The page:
Driving Sunshine Through The Town

The highlight of getting my driver’s license was having my mom send me on errands. I was usually just sent a couple of miles down the road to the store. It got me out of the house and occasionally I got to see and converse with people I knew. It was a social outing for a country girl like me.

One day my mom sent me to the local general store to pick something up for her. Upon leaving the store I drove around the center circle where the roads intersected. I could hear the tune of “you are my sunshine” played out on the gas pedal in the distance. I knew the melody all too well. I also knewCamliked his half of the road in the middle. In preparation of his arrival, I neared the shoulder as close as I could without running into the ditch. As I was making my turn to the right I saw the old car coming up the road. The driver was nodding his head to the beat of his foot, a few grey hairs escaping beneath the brim of his black hat. He tipped his hand in a wave as his car approached. As his tail lights passed my side window I felt a slight jerk accompanied by the sound of scraping medal.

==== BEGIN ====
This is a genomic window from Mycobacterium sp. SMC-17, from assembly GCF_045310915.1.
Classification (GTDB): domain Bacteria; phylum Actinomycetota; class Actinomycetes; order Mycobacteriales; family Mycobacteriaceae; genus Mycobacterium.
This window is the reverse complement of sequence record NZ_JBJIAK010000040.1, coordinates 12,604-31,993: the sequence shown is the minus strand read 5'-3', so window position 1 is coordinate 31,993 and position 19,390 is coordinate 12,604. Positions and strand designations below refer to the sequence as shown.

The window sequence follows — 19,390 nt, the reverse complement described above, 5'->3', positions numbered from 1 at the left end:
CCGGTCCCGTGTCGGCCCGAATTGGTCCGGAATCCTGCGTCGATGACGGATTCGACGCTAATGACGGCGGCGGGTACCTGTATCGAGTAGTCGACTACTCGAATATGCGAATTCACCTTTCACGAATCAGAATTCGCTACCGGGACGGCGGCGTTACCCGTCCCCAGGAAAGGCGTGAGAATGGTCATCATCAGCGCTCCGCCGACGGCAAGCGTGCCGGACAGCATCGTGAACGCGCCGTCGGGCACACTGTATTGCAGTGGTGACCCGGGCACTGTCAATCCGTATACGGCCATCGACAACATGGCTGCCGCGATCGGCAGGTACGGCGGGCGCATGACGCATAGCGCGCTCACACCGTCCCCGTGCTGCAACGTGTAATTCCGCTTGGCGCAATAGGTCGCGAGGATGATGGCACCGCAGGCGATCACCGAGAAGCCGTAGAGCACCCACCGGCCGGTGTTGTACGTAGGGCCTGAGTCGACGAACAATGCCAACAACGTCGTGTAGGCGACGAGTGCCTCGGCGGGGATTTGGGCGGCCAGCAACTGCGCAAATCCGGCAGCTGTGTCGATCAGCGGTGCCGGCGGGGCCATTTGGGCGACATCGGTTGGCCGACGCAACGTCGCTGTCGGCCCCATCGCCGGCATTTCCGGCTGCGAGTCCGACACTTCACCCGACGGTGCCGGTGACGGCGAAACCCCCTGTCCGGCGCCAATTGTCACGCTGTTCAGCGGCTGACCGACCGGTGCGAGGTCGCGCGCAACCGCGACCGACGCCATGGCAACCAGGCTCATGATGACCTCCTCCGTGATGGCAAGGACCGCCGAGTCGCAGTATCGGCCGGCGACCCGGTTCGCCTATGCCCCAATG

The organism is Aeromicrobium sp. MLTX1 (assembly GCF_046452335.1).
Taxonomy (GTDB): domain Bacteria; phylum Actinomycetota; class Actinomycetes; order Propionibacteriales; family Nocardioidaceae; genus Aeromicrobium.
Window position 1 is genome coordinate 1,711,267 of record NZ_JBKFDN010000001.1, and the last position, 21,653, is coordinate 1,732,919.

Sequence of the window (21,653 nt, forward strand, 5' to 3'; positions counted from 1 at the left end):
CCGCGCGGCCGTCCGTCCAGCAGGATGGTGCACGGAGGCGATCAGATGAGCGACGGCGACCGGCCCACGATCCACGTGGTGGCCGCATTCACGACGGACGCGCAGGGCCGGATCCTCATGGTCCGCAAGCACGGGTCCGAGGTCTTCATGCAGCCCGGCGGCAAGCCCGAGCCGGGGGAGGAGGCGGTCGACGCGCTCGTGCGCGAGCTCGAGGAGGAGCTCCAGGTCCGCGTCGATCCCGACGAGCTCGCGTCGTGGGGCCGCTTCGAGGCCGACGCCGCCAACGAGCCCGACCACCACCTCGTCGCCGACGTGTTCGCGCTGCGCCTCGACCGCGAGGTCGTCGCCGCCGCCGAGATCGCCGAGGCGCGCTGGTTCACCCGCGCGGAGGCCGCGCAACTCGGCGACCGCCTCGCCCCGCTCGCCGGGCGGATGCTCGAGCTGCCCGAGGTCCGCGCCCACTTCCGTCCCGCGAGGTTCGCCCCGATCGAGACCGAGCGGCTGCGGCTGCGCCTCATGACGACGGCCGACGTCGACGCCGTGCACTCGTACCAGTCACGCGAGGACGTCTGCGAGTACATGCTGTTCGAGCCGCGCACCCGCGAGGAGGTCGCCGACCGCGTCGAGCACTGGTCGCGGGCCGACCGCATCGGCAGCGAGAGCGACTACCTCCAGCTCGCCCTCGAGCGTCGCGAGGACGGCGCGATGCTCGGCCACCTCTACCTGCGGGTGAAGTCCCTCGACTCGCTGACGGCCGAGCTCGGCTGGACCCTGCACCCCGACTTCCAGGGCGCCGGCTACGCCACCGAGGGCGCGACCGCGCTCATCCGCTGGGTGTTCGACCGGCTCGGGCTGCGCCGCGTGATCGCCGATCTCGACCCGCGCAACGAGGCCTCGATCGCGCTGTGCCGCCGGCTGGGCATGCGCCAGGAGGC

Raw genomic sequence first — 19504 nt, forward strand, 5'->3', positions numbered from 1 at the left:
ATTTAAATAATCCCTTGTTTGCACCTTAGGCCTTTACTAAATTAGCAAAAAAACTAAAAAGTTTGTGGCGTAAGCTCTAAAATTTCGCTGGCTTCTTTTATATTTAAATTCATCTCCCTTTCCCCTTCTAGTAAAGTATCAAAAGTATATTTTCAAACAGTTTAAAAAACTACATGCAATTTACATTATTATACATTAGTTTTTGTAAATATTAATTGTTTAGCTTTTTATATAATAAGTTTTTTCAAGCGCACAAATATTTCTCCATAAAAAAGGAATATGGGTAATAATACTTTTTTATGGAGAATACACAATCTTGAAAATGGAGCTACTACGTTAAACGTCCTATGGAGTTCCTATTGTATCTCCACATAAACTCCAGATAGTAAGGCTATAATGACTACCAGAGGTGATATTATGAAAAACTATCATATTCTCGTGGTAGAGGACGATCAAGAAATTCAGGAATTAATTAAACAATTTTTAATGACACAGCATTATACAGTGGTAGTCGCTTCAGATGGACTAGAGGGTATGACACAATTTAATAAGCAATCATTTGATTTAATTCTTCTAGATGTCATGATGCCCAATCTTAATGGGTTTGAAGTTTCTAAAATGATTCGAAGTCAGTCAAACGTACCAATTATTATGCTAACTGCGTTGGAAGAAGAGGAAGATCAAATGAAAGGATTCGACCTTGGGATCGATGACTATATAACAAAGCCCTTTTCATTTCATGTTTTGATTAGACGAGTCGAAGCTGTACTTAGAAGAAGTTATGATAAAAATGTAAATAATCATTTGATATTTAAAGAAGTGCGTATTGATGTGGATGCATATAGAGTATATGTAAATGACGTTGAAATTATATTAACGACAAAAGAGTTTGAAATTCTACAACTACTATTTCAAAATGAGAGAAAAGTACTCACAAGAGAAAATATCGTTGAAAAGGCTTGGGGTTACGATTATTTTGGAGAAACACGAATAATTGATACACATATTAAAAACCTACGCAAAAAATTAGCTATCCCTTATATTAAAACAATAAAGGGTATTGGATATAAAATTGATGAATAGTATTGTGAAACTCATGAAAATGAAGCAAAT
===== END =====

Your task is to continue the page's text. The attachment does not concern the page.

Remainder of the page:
I stopped my car right where I was and got out to inspect the damage. I saw about a three inch scrape mark. He scooted his car to a stop right behind mine, which meant he was facing traffic on my side of the road. He moseyed to the front of his car and rubbed his palm along the side and front. He removed his hat and bent over to get a closer look.

“It’s ok, honey. You didn’t hurt my car none.” My mouth flew open; the words you are the one who hit me did not come out. In fact, nothing came out except steam as my breath hit the cold winter air. I pointed my gloved finger to the metal exposed beneath the brown paint on my car.

“It’s ok, girlie. Don’t you worry none.” He shook his head and waved his hat, guiding me to my car.

“Tell your Daddy I said hi.” I heard his car door shut and “you are my sunshine” drift into the distance.

The two men standing outside the store were laughing. I pulled back up and stopped.